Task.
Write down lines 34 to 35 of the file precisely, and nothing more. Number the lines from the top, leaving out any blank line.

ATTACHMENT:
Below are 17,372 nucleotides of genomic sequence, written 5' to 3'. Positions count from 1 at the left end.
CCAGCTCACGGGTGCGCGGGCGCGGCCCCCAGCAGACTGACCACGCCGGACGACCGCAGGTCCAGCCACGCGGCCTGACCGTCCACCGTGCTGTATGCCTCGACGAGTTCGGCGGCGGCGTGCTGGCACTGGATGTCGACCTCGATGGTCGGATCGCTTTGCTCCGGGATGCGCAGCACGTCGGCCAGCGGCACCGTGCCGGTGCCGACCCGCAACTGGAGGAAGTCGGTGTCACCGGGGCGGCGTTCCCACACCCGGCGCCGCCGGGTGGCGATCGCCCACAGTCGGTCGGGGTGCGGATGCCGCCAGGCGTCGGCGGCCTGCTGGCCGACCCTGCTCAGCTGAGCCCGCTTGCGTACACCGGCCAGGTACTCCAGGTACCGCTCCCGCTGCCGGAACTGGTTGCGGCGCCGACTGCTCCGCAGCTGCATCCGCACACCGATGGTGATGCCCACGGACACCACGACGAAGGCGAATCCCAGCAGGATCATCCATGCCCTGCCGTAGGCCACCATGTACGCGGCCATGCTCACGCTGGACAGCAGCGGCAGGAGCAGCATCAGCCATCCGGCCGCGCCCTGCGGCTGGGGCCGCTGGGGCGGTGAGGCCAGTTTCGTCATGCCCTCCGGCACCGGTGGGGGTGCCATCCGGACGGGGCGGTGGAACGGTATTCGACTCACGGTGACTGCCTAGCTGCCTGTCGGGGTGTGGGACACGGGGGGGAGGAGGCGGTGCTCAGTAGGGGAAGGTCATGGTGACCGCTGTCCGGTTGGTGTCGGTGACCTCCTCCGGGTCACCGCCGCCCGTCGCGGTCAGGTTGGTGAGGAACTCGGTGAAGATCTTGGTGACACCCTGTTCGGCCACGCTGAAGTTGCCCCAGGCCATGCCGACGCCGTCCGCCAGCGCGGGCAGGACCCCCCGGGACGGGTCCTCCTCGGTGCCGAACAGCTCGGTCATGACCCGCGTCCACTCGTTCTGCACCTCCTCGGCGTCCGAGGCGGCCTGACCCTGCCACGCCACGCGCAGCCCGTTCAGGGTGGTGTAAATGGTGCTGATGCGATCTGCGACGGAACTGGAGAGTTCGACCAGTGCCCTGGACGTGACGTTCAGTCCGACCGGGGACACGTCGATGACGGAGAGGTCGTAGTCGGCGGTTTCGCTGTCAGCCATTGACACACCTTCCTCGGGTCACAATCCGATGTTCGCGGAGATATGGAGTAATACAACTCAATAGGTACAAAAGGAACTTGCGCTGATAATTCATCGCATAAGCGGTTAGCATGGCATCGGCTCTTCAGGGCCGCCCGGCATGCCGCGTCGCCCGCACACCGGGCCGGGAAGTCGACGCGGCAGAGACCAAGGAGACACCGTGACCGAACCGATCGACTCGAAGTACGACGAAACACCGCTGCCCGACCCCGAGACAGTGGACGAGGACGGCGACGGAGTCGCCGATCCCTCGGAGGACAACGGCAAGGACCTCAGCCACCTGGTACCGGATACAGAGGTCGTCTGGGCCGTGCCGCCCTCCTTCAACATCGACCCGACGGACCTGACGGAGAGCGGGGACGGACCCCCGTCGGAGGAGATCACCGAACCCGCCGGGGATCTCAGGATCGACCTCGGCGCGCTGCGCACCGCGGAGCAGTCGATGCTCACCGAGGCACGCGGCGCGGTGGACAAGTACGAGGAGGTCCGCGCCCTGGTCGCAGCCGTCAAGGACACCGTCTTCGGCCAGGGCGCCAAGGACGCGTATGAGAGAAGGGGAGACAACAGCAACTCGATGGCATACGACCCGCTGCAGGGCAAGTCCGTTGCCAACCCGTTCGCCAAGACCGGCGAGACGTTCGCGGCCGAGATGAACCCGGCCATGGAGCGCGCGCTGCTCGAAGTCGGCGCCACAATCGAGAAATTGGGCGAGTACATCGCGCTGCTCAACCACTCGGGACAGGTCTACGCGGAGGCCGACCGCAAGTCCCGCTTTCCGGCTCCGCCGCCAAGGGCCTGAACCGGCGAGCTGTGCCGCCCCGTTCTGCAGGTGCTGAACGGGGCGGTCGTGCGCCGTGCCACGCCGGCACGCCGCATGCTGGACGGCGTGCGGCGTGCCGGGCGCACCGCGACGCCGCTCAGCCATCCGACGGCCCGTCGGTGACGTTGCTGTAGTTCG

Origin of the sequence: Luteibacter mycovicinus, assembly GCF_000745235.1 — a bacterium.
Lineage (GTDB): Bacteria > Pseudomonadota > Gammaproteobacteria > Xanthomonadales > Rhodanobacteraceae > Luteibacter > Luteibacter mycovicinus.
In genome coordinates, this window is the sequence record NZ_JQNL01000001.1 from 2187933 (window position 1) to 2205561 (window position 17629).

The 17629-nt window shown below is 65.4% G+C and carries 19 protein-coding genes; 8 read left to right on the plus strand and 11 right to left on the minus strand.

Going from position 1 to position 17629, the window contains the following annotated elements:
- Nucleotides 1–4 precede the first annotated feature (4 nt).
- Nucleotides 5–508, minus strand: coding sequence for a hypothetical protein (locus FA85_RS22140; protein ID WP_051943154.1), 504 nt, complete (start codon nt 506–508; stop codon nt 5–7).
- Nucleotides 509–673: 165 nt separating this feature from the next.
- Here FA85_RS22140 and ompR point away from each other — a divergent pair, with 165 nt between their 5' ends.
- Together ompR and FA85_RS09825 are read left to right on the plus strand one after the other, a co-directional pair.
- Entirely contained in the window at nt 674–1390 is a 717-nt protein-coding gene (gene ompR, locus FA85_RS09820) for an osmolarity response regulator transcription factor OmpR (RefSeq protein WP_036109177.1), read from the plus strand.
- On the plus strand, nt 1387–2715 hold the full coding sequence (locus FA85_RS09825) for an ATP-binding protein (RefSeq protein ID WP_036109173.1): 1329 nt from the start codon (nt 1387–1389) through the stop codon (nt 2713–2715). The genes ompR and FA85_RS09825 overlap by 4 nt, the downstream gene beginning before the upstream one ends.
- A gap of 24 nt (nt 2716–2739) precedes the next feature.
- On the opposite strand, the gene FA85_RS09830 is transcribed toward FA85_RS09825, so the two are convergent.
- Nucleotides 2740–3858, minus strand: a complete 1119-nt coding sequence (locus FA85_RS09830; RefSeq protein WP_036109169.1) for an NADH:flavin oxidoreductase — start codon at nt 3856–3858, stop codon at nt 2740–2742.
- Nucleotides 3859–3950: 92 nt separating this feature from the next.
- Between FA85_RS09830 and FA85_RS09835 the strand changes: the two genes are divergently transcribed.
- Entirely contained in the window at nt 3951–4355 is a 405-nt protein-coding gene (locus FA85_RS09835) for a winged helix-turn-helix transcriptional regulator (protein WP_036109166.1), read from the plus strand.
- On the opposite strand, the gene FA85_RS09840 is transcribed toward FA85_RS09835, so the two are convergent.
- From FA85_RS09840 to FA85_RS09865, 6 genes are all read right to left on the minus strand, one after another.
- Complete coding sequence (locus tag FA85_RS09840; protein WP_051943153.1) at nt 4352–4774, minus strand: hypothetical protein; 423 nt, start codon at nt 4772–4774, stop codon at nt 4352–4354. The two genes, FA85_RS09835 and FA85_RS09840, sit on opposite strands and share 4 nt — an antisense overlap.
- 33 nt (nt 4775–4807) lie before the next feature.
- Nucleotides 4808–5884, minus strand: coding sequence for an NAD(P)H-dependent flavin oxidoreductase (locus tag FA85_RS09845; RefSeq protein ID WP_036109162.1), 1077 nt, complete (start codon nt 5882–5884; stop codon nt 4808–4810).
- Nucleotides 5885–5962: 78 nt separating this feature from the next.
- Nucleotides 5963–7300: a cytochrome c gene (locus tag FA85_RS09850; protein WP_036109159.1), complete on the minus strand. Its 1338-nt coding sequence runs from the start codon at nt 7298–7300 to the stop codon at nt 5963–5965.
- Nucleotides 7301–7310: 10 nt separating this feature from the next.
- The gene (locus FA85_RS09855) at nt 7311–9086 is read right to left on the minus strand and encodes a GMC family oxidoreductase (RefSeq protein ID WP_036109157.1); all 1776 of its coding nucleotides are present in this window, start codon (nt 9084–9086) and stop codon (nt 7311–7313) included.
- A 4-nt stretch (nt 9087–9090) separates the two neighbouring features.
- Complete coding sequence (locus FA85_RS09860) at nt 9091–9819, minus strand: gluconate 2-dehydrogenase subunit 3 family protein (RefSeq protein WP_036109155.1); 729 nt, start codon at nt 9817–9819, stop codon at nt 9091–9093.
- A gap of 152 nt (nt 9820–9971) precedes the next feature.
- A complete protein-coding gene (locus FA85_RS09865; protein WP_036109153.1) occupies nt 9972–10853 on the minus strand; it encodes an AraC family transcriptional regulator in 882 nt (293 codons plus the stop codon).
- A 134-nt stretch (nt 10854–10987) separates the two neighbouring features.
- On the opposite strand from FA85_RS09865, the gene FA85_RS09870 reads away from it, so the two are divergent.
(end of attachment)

- A 134-nt stretch (nt 10854–10987) separates the two neighbouring features.
- On the opposite strand from FA85_RS09865, the gene FA85_RS09870 reads away from it, so the two are divergent.